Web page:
Fighting to Cover on the Court

During the greatest sports event, there is a buzz of excitement from athletes, sportsmedia and fans who are engrossed in the glory, the defeat and all the drama of the 2016 Olympic Games in Rio, Brazil. We see athletes, coaches of all races, religions and gender identity. These Games have been the catalyst for many discussions around issues of social justice and brought attention to the roles that women have played in leading what are considered battles.

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(Photo Credit: USA Today)

In an era when fencer Ibtihaj Muhammad speaks out against Islamophobia and is celebrated for making sports history as the first Black Muslim woman to represent the United States in hijab, some sports federations are still pondering whether hijab (a traditional headscarf that covers the face and the neck, or can be worn in a turban style) is acceptable on a basketball court.

At the intersections of sports and social activism, there often stand strong female athletes. Over last few years, these women have publicly advocated for crucial issues in social justice. WNBA teams have spoken openly and defied uniform bans because of their commitment to #BlackLivesMatter; the USA women’s soccer team, reigning world champions, rallied for financial equity from their #EqualPlayEqualPay.

These women have inspired and will continue to encourage athletes to fight for justice and change the world through different platforms.

For the last two years, a small - yet mighty- group of female basketball players have been mobilizing for sporting equality while using the #FIBAAllowHijab hashtag; they are pushing to solidify the right to wear headscarves as they play.

These covered ballers created a Change.org petition directed to Horacio Murator, President of the International Federation of Basketball (FIBA), demanding that FIBA end the headcovering ban in basketball.


Unveiling Injustice by FIBA

Muslim basketball players are currently banned from playing basketball professionally in FIBA sanctioned leagues or international tournaments if they choose to wear a hijab.

FIBA is the body that governs rules and regulations of the sport. They have banned hijab and any other religious headcoverings- including turbans for Sikh players and skull caps worn by Jewish men.

As of today, the #FIBAAllowHijab campaign has garnered more than 70,000 signatures. Leading the charge is Indira Kaljo, a Bosnian-American former NCAA player who told me via email that she was pleased with the amount of support this campaign is receiving.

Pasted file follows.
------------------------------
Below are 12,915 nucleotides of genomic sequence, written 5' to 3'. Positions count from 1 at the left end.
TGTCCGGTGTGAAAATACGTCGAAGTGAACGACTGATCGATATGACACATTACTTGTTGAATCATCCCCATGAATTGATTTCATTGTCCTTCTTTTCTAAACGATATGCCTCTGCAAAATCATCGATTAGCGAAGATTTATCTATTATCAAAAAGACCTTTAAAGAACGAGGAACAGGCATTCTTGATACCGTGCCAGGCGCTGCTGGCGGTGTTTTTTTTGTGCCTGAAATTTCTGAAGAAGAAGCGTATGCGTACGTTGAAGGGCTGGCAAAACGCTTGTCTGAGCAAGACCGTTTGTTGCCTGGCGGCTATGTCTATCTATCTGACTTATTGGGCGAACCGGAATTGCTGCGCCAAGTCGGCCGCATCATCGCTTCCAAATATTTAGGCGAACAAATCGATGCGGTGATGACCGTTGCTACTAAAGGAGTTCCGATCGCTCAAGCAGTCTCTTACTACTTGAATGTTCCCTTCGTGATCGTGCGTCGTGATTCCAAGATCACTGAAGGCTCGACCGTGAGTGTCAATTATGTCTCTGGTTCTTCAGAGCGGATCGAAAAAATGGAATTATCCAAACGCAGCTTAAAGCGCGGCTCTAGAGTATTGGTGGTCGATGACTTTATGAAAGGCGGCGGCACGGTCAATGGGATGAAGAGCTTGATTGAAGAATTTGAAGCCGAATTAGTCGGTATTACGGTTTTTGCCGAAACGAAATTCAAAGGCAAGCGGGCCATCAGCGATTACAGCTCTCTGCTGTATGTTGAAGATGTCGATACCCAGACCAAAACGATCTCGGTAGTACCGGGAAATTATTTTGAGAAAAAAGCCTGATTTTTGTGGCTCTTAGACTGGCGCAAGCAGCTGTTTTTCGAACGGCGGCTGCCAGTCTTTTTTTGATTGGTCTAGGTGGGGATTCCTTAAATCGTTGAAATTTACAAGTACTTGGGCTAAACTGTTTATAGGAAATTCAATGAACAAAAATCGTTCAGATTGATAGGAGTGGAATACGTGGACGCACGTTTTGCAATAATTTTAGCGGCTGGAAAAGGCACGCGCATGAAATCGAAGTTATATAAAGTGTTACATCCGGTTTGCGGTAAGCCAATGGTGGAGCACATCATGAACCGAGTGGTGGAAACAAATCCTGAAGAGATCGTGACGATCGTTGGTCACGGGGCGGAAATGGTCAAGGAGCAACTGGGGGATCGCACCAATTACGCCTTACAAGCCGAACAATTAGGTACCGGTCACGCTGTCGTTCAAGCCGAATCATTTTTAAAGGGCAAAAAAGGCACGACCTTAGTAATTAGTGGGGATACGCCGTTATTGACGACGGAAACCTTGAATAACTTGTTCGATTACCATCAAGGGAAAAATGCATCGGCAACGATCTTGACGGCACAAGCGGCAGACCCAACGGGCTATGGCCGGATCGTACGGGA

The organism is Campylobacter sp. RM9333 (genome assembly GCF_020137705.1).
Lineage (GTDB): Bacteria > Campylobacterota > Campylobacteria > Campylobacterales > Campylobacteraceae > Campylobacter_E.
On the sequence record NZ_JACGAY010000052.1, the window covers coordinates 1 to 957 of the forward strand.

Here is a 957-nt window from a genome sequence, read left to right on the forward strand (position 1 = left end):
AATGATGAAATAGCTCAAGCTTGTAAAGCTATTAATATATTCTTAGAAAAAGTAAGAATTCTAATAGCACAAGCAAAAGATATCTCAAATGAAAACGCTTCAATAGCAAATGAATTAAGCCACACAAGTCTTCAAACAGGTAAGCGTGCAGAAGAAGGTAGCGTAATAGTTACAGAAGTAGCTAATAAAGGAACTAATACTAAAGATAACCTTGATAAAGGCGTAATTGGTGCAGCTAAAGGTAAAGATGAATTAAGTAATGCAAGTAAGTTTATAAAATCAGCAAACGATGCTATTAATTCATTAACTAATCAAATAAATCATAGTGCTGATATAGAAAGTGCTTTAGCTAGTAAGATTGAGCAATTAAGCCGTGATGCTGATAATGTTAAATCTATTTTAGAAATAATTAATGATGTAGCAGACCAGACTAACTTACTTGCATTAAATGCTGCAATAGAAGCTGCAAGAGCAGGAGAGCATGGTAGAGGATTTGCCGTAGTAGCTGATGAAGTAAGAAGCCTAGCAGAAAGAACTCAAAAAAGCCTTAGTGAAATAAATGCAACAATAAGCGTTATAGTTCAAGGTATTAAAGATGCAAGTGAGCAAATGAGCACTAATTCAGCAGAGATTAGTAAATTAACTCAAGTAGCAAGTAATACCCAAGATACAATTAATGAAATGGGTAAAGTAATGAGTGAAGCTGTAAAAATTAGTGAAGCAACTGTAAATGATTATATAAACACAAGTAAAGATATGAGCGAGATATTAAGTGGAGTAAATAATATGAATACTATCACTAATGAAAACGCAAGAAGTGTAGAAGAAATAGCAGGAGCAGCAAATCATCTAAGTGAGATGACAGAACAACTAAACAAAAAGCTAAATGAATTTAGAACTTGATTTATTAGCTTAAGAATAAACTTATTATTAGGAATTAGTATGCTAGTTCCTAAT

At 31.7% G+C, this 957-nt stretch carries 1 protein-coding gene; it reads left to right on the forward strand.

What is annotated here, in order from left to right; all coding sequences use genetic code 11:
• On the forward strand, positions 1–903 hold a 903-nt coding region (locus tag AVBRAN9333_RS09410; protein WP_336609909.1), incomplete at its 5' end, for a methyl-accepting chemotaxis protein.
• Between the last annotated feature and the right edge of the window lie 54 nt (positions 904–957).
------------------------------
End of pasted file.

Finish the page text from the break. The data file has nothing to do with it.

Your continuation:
“I was not surprised by the amount of signatures from the wider community because in 2014 the same thing happened,” Kaljo wrote to me. “People are still good. Thank God. We still have hope in our humanity to fight for the right things- for the most part.”

Fighting for Muslim women to have access to a sporty they love is certainly the right thing to do.

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(Photo Credit: change.org)

FIBA has pivoted from making a decision and has deferred this most pressing issue to the Technical and Legal Commissions branch. Meanwhile, thousands and thousands of female Muslim players  are benched or they give up.

Not only does a hijab ban mean that hundreds of thousands of people are excluded from the game, it sends a clear message about intolerance. FIBA doesn’t discriminate between religions and ban anything considered potentially dangerous.

"The uniform regulations are of a purely sporting nature,” they insist

FIBA’s article 4.4.2 states that headscarves, jewelry or accessories may not be worn due the possible danger. But there is no record of a basketball player being injured due to their religious headcovering- or any incident of injuring another player.

In a piece for USA Today, former NCAA point-guard and first woman to wear hijab at the Varsity level, Bilqis Abdul-Qaadir also challenged this reasoning: "For [FIBA] to say it's a safety hazard, nowadays women are getting extensions and I've been slapped in the face by braids plenty of times. So I'm playing with my hair tied up, tight, it just doesn't make sense."